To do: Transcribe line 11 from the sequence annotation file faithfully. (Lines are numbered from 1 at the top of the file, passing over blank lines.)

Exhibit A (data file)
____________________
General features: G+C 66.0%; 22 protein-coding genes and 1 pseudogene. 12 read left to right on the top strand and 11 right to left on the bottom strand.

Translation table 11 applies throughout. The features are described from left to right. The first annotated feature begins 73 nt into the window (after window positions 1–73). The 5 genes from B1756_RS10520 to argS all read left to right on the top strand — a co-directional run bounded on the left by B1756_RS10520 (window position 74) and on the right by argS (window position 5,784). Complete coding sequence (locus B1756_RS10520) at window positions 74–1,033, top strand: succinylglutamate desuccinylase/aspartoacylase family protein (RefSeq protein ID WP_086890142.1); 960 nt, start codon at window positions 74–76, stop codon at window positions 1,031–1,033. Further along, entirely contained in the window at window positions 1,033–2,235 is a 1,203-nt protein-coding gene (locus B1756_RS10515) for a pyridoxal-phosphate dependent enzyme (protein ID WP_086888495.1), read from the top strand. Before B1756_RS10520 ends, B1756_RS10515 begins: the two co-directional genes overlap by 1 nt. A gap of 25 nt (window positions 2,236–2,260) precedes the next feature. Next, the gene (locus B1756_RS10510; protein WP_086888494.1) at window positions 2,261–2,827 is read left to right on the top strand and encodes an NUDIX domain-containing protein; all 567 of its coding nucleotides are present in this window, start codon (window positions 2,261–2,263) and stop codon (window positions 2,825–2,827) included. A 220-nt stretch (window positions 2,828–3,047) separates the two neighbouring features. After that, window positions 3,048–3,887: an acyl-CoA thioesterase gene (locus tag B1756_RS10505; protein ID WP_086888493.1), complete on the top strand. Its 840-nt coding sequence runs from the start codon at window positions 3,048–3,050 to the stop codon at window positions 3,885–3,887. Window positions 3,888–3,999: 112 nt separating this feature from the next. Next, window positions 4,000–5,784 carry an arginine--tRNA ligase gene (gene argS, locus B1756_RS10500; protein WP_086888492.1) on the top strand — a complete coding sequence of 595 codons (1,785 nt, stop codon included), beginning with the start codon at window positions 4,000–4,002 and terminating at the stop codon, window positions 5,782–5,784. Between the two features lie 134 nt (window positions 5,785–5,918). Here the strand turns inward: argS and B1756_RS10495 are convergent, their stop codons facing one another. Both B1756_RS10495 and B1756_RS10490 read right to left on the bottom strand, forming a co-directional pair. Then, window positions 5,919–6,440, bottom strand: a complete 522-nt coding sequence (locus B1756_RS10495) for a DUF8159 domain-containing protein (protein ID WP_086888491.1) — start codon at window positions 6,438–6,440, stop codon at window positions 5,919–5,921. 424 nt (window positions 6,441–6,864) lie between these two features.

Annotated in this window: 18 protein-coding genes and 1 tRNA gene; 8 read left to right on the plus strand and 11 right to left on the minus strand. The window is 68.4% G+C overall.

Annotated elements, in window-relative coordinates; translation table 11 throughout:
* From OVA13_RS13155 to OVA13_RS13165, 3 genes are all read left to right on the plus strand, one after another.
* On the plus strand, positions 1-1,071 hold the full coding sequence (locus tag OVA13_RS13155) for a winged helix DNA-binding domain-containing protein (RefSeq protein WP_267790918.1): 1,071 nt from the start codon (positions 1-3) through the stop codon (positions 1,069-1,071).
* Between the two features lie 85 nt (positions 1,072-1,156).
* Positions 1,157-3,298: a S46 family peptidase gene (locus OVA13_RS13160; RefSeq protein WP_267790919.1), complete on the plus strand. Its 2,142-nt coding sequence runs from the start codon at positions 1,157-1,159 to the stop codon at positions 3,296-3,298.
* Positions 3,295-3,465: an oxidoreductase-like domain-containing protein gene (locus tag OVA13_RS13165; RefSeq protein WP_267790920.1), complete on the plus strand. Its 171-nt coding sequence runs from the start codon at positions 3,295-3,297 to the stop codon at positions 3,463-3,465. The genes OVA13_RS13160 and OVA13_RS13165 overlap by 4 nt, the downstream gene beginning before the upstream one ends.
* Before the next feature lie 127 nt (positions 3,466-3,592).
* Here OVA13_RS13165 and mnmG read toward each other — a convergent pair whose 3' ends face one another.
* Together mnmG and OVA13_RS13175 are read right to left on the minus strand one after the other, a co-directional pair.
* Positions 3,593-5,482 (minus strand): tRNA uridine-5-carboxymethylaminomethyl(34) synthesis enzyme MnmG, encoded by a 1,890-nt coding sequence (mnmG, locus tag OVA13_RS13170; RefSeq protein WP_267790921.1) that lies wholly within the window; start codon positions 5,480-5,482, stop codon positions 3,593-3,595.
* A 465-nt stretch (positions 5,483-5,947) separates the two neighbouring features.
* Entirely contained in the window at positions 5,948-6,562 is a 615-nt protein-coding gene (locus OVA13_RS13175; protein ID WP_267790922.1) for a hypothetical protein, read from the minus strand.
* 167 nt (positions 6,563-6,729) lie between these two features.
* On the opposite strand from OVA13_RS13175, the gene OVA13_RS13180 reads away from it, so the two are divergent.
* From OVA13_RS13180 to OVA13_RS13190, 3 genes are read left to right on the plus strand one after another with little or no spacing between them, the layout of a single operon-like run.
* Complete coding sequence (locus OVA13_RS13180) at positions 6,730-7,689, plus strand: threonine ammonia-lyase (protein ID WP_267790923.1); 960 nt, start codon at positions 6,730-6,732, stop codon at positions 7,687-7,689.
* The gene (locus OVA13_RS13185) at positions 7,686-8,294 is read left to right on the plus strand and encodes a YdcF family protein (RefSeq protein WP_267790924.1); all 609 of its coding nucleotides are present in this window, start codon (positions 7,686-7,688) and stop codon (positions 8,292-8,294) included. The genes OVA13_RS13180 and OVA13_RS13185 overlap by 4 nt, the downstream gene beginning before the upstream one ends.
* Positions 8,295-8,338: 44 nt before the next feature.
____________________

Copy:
* Here OVA13_RS13165 and mnmG read toward each other — a convergent pair whose 3' ends face one another.